MUSIC FOR YOUR CIVIL CEREMONY
This page is dedicated to helping decide which music might be played duing your Civil
Wedding Ceremony. Just about any choice of music is permissable during Civil and
Civil Partnership Ceremonies other than music of a religious nature. It's sometimes
difficult to define where 'religious music' and certain pieces of 'classical' and 'popular'
music have their boundaries, suffice to say that Registrars will not allow pieces which
refer to words such as 'God' or 'Jesus' in their titles or lyric. A piece, therefore, such as
'Jesu Joy of Man's Desiring' would certainly not be considered acceptable by law. It
was recently reported that 'Angels' by Robbie Williams was turned down for use during
a Civil Ceremony but, questionable as that decision appears, it's usually the case that
Registrars are fairly relaxed these days as to what can be played. Outlined below
are the four aspects of the Civil Ceremony for which you might want to choose music.

Playing for the arrival of the bride, The Vale Hotel near Cardiff, Saturday 2nd March, 2013

 

1. Music as your guests arrive

The first music you might want to consider is music to be played as your guests arrive and
take their seats in the Ceremony Room before the ceremony. The Registrar will usually
permit guests into the room around fifteen minutes before the arrival of the bride. There
is usually time to play five or six pieces during this period, if no preference is held by the
bride and groom a mixture of light, romantic songs will be played. Alternatively, a selection
of the couple's favourite songs could be played.


 

2. The Processional

It's probably true to say that the choice of music the bride makes to walk in to the Ceremony
Room, traditionally called 'the Processional', causes her the most worry. It's important to
remember, however, that there is usually only thirty seconds or so for the bride to move from
the back of the room to the Registrar's table at the front. The music must be brought to a succinct
conclusion after that so some pieces are more appropriate than others. Pieces such as Pachelbel's
'Canon in D', which is stately and serene and can easily be brought to a conclusion, make ideal choices.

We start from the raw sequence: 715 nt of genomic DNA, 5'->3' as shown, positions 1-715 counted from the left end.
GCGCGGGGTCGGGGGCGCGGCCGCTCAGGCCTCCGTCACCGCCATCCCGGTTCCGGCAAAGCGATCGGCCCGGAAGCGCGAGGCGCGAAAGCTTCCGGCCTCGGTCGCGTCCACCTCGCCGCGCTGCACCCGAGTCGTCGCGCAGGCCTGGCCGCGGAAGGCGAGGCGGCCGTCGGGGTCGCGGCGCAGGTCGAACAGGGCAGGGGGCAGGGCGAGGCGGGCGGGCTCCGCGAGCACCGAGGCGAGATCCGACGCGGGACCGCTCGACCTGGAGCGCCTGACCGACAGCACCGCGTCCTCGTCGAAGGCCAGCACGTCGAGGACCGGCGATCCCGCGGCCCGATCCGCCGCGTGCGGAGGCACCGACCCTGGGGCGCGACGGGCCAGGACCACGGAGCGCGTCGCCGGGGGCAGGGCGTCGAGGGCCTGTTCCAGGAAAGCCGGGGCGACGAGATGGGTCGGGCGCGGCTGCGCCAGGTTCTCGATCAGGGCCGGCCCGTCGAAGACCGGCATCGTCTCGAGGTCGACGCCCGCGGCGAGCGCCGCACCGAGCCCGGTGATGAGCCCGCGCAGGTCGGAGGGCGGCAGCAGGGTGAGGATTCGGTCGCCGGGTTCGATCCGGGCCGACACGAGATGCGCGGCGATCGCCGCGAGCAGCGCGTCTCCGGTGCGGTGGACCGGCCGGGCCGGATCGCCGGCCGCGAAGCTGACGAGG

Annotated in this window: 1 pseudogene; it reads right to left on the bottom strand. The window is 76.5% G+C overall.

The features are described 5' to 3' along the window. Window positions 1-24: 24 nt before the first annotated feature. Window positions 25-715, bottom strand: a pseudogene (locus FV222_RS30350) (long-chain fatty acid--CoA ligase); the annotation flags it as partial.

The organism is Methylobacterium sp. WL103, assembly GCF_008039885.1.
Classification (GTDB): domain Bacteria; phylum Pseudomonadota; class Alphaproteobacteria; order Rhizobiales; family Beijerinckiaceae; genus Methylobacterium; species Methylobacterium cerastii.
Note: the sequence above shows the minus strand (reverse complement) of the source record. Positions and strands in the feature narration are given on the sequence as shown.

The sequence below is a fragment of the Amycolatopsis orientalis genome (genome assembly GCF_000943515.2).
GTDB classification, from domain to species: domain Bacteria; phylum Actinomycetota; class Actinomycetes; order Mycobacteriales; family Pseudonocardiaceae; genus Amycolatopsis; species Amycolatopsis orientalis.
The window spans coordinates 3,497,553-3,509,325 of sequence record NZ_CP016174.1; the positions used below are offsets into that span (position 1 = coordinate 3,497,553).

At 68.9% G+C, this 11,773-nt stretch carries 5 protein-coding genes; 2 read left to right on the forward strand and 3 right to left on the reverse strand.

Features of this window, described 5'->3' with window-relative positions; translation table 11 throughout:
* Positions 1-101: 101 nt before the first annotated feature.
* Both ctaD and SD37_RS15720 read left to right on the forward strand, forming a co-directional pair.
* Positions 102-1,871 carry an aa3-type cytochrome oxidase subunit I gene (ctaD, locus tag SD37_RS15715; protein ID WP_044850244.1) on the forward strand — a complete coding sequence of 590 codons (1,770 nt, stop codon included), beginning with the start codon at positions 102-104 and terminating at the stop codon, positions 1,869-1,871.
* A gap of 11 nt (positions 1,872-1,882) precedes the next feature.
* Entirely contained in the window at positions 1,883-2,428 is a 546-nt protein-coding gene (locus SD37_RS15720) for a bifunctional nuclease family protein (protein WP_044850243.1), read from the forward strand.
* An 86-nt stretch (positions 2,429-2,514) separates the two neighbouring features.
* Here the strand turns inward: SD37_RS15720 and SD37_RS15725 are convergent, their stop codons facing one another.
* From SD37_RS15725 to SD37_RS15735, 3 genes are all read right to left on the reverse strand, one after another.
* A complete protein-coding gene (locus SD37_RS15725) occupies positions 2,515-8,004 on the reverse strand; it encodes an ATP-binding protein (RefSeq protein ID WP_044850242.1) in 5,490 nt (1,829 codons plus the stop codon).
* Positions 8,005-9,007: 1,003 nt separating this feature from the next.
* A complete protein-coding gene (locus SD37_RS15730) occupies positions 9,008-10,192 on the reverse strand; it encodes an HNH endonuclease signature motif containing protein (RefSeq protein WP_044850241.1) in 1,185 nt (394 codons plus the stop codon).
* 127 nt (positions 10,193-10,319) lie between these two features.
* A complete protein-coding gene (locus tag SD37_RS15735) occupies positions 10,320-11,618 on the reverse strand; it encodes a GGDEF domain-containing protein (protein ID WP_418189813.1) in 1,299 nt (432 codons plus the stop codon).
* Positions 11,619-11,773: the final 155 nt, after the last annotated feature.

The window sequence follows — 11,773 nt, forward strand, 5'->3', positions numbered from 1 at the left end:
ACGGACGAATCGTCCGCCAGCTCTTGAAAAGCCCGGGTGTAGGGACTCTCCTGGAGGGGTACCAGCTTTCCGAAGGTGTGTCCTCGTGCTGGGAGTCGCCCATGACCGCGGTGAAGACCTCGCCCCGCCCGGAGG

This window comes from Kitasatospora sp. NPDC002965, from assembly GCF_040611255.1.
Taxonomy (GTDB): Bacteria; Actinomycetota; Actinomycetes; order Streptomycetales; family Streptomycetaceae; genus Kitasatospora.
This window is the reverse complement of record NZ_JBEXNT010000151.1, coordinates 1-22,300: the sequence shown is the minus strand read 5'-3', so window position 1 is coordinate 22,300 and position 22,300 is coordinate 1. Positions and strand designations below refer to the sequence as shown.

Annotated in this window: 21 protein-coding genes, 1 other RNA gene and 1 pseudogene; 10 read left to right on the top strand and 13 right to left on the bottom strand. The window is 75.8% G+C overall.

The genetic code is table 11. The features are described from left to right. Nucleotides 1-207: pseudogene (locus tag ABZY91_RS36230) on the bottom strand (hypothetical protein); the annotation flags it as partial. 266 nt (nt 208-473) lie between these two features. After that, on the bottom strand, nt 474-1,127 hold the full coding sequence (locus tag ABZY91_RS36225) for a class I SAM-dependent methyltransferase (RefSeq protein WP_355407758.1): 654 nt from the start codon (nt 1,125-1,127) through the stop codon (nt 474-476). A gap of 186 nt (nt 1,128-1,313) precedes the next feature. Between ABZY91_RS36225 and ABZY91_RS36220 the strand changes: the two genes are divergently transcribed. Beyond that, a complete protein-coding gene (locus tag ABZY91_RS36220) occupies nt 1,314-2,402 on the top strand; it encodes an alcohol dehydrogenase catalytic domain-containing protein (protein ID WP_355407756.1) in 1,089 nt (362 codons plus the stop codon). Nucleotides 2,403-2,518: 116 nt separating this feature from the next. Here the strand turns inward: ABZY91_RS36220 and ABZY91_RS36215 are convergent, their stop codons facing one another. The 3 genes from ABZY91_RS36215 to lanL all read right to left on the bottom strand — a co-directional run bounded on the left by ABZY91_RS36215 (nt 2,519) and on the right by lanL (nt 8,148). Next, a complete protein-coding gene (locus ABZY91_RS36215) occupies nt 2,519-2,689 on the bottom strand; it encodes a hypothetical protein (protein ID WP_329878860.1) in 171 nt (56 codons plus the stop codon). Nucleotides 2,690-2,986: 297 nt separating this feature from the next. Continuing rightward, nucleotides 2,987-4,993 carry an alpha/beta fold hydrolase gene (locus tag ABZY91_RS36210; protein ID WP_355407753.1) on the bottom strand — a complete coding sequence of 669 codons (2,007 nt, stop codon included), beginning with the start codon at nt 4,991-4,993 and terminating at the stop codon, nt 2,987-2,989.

Canon in D Major (Pachelbel) - Suggestion for Processional

Wedding March (Wagner) - Suggestion for Processional

Trumpet Tune In D Major (Purcell) - Suggestion for Processional

 

 

3. The Signing of the Register

Couples generally find it much easier to settle upon a choice of music to be played during the signing of the Register. Either favourite songs, or songs with a special 'significance' tend to be chosen. The song list on this site (click here ) often proves helpful to couples, very often the bride and groom have a very definite idea of what they'd like to be played. Within reason, any songs can be chosen for this part of the proceedings so long as it's considered that the song will sound appropriate when played on a solo piano. There's usually time to play two, sometimes three pieces during the Register signing and subsequent photographs. Popular choices would be pieces such as 'Have I Told You Lately' by Van Morrison and The Carpenters 'We've Only Just Begun' as well as romantic instrumental pieces such as 'Cavatina' by John Williams.

 
Theme from 'Romeo & Juliet' (Nino Rota) - Suggestion for Register signing

La Vie En Rose (Edith Piaf) - Suggestion for Register signing

Cavatina -Theme from 'The Deer Hunter' (Stanley Myers) - Suggestion for Register signing

 
 
4. The Recessional

The final choice of music needed to be made is that of the Recessional piece, played as the
bride and groom leave the Ceremony Room. Whilst some couples prefer to choose more
traditional options to walk out to such as 'Spring' by Vivaldi , others often settle for lighter
choices in recognition of the fact that the 'serious' part of the ceremony is over! At a recent
wedding the bride and groom, both Liverpool fans, chose to walk out of the room to ''You'll
Never Walk Alone'. The important thing to remember is that, within reason, couples can
have played almost anything they like to reflect their personal taste. Included below are some
suggestions for the Recessional, all are orchestral recordings but are adaptable to be
played on a solo piano.

Wedding March (Mendelssohn) - Suggestion for the Recessional

Trumpet Voluntary (Clarke) - Suggestion for the Recessional

'Spring' from 'The Four Seasons' (Vivaldi) - Suggestion for the Recessional

Arrival of the Queen Of Sheba (Handel) - Suggestion for the Recessional

Hornpipe (Handel) - Suggestion for the Recessional